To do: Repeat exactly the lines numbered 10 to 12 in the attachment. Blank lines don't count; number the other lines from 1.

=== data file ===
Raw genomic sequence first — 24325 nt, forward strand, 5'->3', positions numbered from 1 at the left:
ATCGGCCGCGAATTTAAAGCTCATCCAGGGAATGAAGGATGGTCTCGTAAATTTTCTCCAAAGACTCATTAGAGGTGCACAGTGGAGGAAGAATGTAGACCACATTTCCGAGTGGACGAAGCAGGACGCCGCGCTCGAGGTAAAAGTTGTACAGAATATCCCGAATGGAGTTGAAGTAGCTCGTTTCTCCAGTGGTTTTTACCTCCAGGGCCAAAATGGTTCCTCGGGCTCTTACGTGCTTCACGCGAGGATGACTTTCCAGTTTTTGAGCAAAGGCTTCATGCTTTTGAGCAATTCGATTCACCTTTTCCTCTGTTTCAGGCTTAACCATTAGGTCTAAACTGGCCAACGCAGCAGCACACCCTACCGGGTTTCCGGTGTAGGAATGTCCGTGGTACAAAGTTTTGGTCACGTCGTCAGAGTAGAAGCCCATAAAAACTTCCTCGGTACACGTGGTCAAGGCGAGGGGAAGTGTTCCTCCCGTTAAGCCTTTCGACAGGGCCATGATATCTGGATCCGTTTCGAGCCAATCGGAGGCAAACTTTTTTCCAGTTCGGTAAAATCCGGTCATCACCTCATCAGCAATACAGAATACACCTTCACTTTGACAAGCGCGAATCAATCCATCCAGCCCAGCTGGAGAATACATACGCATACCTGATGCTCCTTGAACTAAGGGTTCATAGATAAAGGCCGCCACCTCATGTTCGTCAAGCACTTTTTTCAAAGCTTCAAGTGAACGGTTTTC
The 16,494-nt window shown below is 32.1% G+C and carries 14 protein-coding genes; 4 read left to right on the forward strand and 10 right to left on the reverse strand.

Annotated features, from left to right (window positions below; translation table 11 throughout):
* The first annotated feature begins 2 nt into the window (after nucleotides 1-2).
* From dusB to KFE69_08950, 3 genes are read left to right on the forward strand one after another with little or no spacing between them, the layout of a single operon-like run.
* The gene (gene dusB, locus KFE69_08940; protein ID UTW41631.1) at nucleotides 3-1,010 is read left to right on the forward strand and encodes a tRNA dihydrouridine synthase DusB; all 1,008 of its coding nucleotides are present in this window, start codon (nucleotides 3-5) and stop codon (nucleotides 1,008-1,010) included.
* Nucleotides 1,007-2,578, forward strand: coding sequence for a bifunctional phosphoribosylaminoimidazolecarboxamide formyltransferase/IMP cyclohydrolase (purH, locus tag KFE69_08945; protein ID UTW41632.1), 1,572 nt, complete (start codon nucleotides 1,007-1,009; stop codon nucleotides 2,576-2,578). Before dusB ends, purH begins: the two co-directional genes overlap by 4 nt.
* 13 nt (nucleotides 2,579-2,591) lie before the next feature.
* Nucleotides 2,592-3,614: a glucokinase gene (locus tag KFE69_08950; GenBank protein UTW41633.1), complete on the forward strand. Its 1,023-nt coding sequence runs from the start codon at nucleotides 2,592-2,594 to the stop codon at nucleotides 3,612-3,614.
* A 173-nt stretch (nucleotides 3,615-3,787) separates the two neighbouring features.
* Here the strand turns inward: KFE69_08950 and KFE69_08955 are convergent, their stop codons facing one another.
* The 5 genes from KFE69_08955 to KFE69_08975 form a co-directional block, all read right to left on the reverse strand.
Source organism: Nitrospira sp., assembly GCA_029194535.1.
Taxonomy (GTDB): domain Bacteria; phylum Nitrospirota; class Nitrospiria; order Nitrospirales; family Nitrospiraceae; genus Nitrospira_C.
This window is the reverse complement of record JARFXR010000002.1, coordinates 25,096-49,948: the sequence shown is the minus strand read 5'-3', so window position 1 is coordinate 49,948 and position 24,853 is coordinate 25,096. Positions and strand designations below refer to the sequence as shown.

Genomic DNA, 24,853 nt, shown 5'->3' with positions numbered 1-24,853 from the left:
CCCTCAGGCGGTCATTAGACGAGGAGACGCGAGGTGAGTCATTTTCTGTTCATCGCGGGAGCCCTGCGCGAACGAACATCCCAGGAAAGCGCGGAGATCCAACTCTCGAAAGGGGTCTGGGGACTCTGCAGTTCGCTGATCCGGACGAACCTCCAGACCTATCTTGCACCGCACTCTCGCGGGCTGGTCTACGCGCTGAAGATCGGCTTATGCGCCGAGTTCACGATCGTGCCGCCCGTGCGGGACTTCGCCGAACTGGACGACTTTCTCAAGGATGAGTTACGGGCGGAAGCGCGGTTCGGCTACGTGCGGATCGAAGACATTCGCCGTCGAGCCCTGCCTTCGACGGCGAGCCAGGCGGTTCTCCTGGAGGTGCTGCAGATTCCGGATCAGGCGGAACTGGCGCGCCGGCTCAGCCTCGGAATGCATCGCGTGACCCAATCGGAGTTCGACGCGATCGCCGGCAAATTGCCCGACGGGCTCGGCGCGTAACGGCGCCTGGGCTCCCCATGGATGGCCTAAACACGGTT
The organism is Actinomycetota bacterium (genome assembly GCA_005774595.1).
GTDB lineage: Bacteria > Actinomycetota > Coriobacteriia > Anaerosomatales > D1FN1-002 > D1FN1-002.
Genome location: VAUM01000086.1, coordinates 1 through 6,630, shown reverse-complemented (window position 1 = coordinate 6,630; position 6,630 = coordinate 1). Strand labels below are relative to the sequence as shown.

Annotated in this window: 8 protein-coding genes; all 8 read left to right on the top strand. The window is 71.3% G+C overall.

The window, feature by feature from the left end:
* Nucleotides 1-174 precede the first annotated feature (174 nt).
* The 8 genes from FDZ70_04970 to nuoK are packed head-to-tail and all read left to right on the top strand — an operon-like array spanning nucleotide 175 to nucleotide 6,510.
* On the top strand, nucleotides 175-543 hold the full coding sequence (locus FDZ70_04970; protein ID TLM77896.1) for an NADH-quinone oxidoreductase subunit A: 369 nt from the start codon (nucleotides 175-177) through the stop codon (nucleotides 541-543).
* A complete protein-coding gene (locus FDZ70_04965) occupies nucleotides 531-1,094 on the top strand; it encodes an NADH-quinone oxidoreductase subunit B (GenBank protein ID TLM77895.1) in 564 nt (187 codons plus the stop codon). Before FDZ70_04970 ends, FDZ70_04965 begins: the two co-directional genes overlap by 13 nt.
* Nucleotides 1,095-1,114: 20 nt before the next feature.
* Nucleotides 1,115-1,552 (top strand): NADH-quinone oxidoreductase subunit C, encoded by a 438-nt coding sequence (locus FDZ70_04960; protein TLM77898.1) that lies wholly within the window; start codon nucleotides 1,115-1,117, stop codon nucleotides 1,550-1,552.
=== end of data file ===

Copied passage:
* Nucleotides 2,592-3,614: a glucokinase gene (locus tag KFE69_08950; GenBank protein UTW41633.1), complete on the forward strand. Its 1,023-nt coding sequence runs from the start codon at nucleotides 2,592-2,594 to the stop codon at nucleotides 3,612-3,614.
* A 173-nt stretch (nucleotides 3,615-3,787) separates the two neighbouring features.
* Here the strand turns inward: KFE69_08950 and KFE69_08955 are convergent, their stop codons facing one another.